The Environmental Protection Agency (EPA) doesn’t want the Supreme Court to hear an appeal of a court ruling that overturned the agency’s limits on certain Earth-warming chemicals used in air conditioners.
Trump administration attorneys told the high court in a Tuesday brief that the EPA is no longer pursuing the type of regulation that the lower appeals court overturned, so the appeal by companies wishing to reinstate the rule is unnecessary.
The case concerns a 2015 rule under which the Obama administration sought to limit the use of hydrofluorocarbons (HFCs). The chemicals have been used in recent years to replace ozone-depleting chemicals, but HFCs are potent greenhouse gases, so the EPA sought to stop their use as well.
The Trump administration defended the HFC restrictions before the Court of Appeals for the District of Columbia Circuit, but lost. Now EPA officials are exploring other ways to regulate HFCs.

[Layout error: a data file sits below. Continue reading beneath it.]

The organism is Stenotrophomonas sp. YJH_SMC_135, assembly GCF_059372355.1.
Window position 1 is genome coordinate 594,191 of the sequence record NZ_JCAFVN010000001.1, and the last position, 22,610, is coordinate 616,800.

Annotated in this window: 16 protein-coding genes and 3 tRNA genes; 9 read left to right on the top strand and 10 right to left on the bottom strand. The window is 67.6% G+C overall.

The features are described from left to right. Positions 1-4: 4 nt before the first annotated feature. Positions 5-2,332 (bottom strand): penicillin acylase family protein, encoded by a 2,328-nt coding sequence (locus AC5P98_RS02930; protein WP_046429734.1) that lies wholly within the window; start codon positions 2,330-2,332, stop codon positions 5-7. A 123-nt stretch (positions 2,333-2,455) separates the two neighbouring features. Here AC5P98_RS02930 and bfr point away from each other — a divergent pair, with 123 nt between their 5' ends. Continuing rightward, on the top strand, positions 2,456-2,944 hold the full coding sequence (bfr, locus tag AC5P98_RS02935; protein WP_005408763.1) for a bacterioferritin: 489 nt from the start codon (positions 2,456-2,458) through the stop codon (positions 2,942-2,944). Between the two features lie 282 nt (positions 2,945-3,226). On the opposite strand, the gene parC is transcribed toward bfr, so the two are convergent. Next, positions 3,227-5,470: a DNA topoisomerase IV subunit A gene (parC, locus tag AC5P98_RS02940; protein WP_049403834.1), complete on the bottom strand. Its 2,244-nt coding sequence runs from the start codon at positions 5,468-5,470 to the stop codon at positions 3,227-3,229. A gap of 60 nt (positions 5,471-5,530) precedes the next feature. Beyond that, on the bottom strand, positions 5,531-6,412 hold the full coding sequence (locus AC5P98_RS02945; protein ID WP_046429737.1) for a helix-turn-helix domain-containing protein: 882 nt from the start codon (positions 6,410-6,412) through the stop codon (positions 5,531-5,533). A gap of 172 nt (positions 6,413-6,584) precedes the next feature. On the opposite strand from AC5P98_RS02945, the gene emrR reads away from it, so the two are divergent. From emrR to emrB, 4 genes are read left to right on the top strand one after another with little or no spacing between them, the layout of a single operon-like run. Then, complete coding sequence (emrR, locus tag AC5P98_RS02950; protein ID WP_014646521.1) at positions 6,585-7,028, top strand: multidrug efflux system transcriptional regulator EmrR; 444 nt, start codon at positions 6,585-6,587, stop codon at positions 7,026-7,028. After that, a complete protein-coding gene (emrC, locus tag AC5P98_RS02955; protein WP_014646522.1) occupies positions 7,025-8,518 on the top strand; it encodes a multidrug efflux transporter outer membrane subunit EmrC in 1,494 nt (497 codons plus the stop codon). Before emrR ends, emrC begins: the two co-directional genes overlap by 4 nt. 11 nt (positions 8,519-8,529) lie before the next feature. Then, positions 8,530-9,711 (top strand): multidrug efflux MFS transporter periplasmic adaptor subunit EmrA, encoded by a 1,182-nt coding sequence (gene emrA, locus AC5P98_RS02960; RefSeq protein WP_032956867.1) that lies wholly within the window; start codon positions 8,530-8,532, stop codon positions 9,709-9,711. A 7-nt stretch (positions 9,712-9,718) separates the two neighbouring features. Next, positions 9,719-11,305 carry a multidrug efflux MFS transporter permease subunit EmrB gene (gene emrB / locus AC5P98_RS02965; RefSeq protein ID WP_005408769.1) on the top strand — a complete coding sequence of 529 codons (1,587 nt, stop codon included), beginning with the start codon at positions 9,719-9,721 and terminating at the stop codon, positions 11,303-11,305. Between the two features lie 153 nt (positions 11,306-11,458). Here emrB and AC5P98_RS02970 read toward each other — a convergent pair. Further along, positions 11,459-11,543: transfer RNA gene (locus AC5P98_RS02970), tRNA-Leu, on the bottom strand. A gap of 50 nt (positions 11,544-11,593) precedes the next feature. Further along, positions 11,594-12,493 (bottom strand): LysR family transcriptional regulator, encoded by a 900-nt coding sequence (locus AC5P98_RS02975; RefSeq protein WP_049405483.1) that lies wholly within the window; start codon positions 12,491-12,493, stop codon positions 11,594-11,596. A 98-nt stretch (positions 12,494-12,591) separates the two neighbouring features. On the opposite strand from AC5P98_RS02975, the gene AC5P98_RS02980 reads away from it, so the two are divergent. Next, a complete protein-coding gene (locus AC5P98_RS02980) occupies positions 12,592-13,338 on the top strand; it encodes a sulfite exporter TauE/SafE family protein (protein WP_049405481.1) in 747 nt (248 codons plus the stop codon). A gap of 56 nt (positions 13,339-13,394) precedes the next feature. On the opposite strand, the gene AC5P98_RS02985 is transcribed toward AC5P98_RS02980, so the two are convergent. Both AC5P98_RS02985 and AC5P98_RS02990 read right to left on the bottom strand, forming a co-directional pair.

“Given EPA’s current position, the question presented is of limited prospective importance,” the Trump administration told the court. “Granting review to consider an interpretation of EPA’s authority that EPA itself no longer supports would serve little or no purpose.”
“This court’s review therefore is unwarranted,” attorneys said.
Companies that make HFC replacements, led by Honeywell International Inc., appealed the 2017 decision overturning the regulation, along with environmentalists led by the Natural Resources Defense Council. Although the decision overturned an EPA rule, the EPA did not file its own appeal.